Do you have any specific requirements in respect of Indemnity Policies? Should any policies be sent in for approval?
Please don't send the policy to us - we will not review it. Our Mortgage Instructions which refer to section 9 of CML Lenders' Handbook set out our requirements and make it clear that we expect you to approve the policy on our behalf.
My clients have obtained planning permission to develop part of the garden of the security property and now have a buyer for it. What are your requirements?
Initially you should contact our Existing Customer Team with a plan showing the extent of the security property and the piece of land which is to be sold. Our Existing Customer Team will then contact the borrower - it will be necessary for us to instruct a valuer to assess whether the release of the garden area will affect our security.
If our security is unaffected then the Mortgage Service department will instruct you to prepare a discharge of the mortgage over the relevant piece of land and will arrange for its execution. However, if the proposed sale affects our security then the Mortgage Service Department will also confirm the amount of the capital repayment which will be required to enable the piece of land to be discharged from the mortgage. Depending upon the terms of your clients' mortgage product early repayment charges may be triggered by the capital repayment.
Please note that we charge a fee for an application for the release of property from our security and your clients should consult our Loans Administration Fee Tariff for the current fee.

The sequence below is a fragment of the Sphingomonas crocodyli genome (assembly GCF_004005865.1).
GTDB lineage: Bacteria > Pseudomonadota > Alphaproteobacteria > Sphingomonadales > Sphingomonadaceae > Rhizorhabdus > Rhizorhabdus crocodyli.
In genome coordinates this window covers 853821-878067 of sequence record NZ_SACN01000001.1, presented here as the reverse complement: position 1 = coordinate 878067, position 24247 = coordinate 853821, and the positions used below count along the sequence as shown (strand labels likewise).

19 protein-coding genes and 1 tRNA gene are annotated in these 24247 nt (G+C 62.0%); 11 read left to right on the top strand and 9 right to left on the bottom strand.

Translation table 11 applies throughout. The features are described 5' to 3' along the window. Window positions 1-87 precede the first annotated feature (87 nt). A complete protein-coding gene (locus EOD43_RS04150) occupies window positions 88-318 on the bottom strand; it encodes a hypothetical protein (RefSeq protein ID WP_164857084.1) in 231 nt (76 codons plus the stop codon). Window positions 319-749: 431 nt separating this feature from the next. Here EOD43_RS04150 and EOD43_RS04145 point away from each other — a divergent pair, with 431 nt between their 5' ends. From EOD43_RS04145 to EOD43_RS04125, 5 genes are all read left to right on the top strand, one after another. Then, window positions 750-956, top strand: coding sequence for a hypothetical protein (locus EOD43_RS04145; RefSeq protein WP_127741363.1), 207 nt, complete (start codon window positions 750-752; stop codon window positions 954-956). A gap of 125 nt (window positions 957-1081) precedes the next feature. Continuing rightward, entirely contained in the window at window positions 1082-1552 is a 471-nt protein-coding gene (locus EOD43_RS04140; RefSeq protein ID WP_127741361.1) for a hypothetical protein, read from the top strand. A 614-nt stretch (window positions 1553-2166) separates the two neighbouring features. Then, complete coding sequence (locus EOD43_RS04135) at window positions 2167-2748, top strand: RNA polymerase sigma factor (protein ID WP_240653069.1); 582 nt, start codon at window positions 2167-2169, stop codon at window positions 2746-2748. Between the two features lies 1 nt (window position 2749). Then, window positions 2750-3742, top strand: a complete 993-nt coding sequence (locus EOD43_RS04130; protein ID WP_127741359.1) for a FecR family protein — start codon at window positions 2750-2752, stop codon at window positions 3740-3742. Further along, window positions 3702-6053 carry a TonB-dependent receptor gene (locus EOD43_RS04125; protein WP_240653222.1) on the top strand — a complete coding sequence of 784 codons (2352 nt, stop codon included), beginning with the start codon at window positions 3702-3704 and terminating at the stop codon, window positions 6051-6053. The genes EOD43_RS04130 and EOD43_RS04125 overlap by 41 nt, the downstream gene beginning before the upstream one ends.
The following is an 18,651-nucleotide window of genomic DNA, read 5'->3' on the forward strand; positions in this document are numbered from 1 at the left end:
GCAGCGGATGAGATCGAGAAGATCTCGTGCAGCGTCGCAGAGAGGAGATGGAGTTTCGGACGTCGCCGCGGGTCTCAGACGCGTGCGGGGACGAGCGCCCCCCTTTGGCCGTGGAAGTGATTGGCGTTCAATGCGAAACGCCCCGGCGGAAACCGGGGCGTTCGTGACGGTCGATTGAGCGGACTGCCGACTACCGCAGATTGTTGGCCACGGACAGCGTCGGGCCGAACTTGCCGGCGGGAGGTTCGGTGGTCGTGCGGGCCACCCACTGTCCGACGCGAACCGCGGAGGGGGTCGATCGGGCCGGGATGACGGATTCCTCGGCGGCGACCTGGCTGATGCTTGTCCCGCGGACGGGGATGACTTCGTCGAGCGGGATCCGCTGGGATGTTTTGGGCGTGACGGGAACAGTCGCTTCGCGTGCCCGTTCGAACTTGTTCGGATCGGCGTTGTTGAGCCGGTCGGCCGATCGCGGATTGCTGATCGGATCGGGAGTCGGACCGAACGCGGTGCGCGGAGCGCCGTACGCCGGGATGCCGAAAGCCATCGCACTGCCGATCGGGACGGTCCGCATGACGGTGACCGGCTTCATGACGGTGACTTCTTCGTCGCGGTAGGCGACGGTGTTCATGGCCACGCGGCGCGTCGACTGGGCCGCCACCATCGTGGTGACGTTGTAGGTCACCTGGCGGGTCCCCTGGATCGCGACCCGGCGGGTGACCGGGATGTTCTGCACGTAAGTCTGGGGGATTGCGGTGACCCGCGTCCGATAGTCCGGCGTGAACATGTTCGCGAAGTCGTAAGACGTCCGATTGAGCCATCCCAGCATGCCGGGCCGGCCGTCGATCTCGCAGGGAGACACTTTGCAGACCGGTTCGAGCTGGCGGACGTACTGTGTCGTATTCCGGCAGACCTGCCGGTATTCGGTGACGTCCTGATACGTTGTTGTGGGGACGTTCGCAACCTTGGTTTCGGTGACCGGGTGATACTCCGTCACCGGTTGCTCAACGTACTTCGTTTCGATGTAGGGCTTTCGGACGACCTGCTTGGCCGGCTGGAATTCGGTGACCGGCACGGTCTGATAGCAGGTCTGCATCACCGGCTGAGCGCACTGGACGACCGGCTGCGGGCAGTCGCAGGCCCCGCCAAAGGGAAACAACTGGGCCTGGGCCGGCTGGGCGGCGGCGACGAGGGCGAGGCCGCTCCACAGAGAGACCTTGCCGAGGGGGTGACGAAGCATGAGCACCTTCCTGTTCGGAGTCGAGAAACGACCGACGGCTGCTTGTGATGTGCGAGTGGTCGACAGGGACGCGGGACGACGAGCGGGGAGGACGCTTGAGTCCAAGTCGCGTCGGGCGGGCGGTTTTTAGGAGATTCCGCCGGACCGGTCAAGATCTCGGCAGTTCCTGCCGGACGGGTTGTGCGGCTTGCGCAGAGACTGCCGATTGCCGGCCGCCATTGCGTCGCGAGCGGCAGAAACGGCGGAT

My clients intend to purchase a land adjoining their property to increase the size of their garden, do you require a mortgage over this additional land?
Where an existing borrower is purchasing adjoining land or property which will be incorporated into the security property (this is irrespective of the purchase monies being provided with the assistance of an additional loan from the Society) e.g. to incorporate the neighbouring house to make a larger dwelling or a piece of land to make a larger garden, then we require a first legal mortgage over that land or property. You must use our standard form. For England & Wales, this is the Mortgage on Additional Property Deed. For Scotland, it is the Standard Security Additional Security Deed. There is no standard form for use in Northern Ireland where we rely on our legal adviser to prepare a suitable Deed.
In all cases, we will require you to confirm to us that title to the adjoining land or property is good and marketable in accordance with the provisions of the relevant CML Lenders' Handbook. This means that, amongst other things, you must ensure that all usual and necessary searches and enquiries have been made and that our mortgage is registered (where applicable) at the appropriate Land Registry as a first legal mortgage.
If the borrower intends to use his own funds to purchase land or property which is completely separate from the security property and which could never be incorporated physically within the security property then we would not require a mortgage over the additional property in these circumstances.
What are your requirements if my client wants to extend the term of his lease or surrender his original lease and be granted another?